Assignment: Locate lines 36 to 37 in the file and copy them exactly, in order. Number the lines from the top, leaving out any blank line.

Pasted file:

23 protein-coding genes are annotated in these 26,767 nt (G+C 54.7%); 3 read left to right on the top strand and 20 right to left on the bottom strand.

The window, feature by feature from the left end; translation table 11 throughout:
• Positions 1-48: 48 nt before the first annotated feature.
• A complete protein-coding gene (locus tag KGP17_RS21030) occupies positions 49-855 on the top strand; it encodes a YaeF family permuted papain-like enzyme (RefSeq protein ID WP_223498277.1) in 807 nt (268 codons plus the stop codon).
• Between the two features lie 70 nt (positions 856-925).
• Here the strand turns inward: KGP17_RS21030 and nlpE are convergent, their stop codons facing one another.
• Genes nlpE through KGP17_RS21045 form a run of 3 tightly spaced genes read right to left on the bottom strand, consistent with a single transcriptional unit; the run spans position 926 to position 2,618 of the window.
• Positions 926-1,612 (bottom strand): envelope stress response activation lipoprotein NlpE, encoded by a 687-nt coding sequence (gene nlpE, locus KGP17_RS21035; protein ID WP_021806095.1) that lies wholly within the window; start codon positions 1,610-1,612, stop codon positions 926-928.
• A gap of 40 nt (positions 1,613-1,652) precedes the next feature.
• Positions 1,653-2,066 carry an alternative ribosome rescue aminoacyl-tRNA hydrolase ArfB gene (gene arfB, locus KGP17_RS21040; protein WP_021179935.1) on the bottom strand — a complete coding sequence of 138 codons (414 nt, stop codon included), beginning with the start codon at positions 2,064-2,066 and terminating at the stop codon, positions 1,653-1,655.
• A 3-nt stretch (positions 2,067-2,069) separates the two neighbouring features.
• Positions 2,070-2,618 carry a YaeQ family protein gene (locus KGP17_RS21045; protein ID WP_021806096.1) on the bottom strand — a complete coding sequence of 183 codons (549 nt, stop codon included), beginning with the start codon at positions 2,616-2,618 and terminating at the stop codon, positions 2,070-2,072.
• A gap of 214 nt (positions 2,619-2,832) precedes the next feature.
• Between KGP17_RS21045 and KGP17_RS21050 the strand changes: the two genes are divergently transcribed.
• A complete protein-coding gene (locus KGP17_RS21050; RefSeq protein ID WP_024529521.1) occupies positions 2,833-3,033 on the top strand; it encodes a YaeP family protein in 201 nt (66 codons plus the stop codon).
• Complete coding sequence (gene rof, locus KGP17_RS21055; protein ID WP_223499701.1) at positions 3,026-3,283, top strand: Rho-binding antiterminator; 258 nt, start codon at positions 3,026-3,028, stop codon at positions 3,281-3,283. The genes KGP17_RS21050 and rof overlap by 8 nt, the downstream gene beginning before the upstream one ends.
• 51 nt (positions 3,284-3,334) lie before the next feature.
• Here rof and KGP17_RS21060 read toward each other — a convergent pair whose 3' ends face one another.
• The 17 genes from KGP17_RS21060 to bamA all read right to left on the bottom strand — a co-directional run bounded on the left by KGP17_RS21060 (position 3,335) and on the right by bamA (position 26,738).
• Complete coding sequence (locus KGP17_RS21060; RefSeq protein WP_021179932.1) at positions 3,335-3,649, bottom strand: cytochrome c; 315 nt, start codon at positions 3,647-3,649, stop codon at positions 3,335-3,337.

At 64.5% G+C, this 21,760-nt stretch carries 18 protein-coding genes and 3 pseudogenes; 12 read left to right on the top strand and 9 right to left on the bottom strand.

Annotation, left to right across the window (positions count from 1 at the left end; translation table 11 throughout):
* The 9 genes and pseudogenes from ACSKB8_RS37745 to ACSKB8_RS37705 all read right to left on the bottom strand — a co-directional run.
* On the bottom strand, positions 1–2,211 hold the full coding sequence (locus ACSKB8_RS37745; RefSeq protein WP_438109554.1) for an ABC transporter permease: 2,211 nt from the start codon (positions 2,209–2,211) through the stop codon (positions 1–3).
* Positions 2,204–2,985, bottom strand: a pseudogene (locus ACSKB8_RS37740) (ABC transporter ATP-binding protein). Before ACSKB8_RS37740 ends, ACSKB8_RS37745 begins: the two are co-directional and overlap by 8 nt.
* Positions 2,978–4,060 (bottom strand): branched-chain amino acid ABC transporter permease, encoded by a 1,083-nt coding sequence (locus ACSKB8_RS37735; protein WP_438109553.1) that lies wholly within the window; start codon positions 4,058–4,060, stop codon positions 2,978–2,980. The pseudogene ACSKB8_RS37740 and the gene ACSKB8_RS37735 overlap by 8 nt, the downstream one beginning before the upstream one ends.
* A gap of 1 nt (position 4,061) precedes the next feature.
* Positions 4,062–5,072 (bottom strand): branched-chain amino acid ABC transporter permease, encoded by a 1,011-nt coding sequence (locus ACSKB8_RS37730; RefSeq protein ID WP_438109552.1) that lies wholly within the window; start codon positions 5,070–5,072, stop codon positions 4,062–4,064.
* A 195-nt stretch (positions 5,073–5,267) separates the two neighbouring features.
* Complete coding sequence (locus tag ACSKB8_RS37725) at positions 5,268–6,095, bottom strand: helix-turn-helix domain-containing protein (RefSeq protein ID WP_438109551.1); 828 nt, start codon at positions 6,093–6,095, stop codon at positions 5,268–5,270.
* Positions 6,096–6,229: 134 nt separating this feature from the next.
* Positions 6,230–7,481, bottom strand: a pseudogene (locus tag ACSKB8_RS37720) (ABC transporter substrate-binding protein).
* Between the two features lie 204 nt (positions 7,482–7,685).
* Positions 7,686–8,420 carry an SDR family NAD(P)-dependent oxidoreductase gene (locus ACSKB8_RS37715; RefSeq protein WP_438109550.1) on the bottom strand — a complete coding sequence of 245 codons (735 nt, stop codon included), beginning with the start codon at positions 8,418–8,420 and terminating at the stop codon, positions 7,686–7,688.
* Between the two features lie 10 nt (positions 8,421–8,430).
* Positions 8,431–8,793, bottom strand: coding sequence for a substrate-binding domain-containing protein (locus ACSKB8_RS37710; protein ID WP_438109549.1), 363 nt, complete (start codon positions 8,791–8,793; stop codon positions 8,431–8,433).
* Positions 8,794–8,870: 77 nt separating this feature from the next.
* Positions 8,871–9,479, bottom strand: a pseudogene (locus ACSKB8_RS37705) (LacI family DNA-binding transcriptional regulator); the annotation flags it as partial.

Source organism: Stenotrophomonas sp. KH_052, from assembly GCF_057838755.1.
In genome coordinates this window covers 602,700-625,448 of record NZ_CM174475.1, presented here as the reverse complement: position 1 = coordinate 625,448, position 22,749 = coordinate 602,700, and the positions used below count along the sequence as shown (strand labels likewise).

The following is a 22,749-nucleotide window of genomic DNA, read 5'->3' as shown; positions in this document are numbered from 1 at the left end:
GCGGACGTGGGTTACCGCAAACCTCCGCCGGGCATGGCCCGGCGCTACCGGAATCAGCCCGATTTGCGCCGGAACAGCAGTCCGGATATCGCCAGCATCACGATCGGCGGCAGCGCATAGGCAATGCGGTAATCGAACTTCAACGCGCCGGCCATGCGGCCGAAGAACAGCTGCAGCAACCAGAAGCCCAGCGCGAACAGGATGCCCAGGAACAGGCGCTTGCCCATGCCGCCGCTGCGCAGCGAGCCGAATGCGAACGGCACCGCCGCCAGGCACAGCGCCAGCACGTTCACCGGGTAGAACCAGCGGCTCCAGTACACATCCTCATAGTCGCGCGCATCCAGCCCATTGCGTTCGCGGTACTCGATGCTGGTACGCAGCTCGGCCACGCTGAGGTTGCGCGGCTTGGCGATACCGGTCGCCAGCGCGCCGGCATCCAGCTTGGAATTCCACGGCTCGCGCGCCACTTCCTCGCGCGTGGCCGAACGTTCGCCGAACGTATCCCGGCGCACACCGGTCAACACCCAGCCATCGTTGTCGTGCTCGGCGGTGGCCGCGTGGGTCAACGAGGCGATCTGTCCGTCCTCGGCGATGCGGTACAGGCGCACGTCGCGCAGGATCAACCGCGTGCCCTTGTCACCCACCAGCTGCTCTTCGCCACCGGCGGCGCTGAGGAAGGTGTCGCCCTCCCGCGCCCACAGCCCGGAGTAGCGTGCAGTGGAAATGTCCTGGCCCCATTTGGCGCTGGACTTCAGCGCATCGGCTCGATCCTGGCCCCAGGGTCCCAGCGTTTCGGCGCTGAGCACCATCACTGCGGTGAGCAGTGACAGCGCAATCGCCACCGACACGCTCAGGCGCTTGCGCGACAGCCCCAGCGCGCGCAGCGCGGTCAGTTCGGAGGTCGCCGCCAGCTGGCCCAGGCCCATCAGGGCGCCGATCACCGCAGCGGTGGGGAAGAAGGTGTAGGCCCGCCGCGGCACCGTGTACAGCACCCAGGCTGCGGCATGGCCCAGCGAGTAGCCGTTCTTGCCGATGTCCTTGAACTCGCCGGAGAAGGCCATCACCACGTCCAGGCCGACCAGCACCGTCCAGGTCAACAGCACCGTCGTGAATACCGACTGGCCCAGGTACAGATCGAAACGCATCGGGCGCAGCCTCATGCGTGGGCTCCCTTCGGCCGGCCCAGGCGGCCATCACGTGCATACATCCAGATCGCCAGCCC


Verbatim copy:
* Positions 8,431–8,793, bottom strand: coding sequence for a substrate-binding domain-containing protein (locus ACSKB8_RS37710; protein ID WP_438109549.1), 363 nt, complete (start codon positions 8,791–8,793; stop codon positions 8,431–8,433).
* Positions 8,794–8,870: 77 nt separating this feature from the next.